In some of these cases there exist mandatory quotas. But in Canada, even with only voluntary quotas by some parties, 20 percent of the lower chamber is female. Must the U.S. follow, not lead? That may be what we expect, but it does not fulfill our hopes. Our economic strength and history of creativity and progress give us more potential. As President Kennedy famously said: “We can do ‘betta’.” Much better.
Probably most men, if and when they think about it, will agree. Most men have a mother who usually is a woman, right? Most men have a spouse or sister or daughter who usually is a woman. Not so? Yes, no-brainers. Therefore, equality of gender (and of pay) is a male as well as a female issue. These facts are not so hard to wrap your head around.
Women’s health and access to reproductive rights and methods are also male issues. Some 90 percent of ALL women, regardless of religion, have utilized the constitutional right of birth control (reaffirmed, repeatedly, by the conservative Supreme Court) enabling them and their families to plan how many children they have and when they have them. Women in and out of office think, naturally, of “women’s” issues—equal rights, the family, their children, their safety.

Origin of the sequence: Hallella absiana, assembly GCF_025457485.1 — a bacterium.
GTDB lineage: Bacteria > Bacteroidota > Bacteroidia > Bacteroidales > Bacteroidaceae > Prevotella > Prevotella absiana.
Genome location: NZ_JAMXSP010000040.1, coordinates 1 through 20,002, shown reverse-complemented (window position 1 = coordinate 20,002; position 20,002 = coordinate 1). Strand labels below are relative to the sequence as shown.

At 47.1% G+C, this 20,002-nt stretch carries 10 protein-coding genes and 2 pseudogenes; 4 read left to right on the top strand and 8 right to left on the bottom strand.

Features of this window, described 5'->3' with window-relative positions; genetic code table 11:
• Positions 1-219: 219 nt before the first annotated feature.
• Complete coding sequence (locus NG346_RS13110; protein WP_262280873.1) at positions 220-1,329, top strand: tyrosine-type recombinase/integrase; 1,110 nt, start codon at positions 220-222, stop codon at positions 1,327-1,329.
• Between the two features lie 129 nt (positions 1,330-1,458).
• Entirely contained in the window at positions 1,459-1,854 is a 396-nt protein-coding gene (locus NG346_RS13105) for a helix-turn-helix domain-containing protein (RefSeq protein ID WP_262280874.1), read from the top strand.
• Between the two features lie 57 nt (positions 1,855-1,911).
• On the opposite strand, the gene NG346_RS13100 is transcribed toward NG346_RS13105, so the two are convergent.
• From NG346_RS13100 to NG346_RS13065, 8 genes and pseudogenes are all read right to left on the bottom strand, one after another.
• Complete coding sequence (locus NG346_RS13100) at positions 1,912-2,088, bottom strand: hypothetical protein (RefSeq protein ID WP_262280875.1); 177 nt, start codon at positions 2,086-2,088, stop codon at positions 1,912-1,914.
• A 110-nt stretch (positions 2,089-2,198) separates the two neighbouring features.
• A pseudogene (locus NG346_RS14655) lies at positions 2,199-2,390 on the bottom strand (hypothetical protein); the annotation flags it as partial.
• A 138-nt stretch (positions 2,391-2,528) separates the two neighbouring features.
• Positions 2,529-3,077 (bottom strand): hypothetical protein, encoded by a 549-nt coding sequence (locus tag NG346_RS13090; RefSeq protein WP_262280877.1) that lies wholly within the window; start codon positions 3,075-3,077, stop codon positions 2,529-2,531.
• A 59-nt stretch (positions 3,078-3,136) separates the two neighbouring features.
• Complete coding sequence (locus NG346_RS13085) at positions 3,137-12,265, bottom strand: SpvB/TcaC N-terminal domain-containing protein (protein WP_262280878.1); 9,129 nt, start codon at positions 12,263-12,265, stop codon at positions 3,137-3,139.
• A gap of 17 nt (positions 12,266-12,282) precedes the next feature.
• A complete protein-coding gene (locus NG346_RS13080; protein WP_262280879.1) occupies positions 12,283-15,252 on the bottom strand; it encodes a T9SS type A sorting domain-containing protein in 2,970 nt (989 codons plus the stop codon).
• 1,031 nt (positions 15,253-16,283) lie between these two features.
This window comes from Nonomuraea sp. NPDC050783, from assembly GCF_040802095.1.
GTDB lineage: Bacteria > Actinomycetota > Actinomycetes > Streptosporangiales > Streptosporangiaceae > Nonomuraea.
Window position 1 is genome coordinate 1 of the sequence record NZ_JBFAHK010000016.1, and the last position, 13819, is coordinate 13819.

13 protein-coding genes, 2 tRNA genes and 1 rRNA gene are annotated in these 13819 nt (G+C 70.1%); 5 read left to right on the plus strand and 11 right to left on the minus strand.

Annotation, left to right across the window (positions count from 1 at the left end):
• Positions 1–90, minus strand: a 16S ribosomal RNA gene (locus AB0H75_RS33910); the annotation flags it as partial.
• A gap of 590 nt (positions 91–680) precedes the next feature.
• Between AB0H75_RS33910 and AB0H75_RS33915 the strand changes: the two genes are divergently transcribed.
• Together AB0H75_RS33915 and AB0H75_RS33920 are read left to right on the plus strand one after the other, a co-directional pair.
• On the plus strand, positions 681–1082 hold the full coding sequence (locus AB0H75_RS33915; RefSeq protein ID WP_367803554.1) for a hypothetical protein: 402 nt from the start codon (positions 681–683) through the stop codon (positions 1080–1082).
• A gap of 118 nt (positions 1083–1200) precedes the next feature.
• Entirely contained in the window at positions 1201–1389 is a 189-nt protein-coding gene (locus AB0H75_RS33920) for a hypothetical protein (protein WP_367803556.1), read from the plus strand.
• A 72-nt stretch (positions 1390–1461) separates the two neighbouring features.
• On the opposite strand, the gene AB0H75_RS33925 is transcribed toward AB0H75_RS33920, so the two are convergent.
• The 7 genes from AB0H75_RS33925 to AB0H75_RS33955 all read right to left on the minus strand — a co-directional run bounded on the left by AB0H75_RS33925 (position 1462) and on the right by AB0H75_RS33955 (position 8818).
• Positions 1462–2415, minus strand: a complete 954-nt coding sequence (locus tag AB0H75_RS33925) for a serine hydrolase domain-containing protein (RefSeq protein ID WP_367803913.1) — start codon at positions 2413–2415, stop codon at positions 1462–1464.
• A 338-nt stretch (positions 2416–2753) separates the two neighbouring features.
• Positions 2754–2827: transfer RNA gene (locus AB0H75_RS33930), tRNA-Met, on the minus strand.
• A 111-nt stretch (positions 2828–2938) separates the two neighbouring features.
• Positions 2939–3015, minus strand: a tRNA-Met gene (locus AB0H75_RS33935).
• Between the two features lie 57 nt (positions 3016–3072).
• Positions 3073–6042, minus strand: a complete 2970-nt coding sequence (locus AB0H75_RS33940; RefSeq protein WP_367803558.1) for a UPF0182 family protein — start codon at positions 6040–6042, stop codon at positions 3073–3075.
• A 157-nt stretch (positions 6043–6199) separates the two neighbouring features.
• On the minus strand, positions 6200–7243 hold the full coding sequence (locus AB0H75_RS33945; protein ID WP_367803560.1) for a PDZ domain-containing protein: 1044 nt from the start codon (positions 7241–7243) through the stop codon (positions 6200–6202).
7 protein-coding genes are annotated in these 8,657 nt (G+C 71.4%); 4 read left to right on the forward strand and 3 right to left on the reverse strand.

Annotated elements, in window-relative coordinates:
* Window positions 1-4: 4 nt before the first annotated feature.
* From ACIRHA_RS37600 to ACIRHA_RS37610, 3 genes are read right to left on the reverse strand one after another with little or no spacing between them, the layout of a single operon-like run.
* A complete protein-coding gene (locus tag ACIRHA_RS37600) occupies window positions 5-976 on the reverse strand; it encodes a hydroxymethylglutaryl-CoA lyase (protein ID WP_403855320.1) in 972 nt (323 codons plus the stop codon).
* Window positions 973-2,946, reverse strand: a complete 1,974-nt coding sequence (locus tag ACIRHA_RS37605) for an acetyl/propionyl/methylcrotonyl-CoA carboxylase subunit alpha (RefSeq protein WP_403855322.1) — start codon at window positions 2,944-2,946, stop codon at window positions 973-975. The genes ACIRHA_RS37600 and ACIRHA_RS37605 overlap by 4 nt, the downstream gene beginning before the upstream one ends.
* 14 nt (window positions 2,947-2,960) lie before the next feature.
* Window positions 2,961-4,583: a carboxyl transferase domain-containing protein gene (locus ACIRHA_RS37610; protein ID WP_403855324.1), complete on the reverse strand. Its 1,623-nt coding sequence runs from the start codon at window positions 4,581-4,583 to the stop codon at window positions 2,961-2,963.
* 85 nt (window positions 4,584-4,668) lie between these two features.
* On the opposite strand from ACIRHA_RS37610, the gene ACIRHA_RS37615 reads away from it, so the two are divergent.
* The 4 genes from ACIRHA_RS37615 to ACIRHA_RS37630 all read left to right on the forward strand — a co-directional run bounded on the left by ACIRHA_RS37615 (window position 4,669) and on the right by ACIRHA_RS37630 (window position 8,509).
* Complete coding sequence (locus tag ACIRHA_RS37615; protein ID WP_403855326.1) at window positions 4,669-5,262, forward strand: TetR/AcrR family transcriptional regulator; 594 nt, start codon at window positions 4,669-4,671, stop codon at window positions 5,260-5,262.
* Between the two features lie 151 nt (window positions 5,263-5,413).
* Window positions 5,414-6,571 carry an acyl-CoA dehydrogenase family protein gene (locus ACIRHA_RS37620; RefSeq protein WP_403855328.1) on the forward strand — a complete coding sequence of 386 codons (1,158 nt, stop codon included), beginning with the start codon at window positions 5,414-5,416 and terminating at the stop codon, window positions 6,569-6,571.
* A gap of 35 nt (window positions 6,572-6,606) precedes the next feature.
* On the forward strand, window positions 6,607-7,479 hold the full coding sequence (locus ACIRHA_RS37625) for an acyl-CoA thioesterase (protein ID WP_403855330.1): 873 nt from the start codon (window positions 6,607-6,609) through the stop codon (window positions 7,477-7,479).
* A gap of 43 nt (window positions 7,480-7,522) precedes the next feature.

Why the need for more women in office? They are more attentive, not only to “women’s” issues but to other mainstream issues: transparency in government, crime and safety, money-saving projects, fairness (Rutgers, Eagleton Institute of Politics and Center for American Women in Politics—CAWP). What is needed for these progressive ideas to flourish, to become fixed legislation, is for a “critical mass” (25-35 percent) to be reached. Females at the “top of the ticket” will go a long way to making that day come.
And why Leticia? Why a Mexican American? For diversity, for democracy. Ethnic minorities now outnumber Whites. Mexican Americans are the state’s and the nation’s largest and fastest growing ethnic minority. Their needs, as well as women’s needs, have often been ignored or unmet. They are very progressive; over 30 percent of them consider themselves “liberal,” compared with 21 percent of Whites (National Survey of Latinos—NSL, 2014).
The bar is even higher in public office. Most Mexican American legislators vote pro-education, pro-health, pro-raising the minimum wage; i.e., generally pro-helping most people, whatever the ethnicity (NSL). Liberal Anglos and liberal Afro Americans, of course, already trend that same way.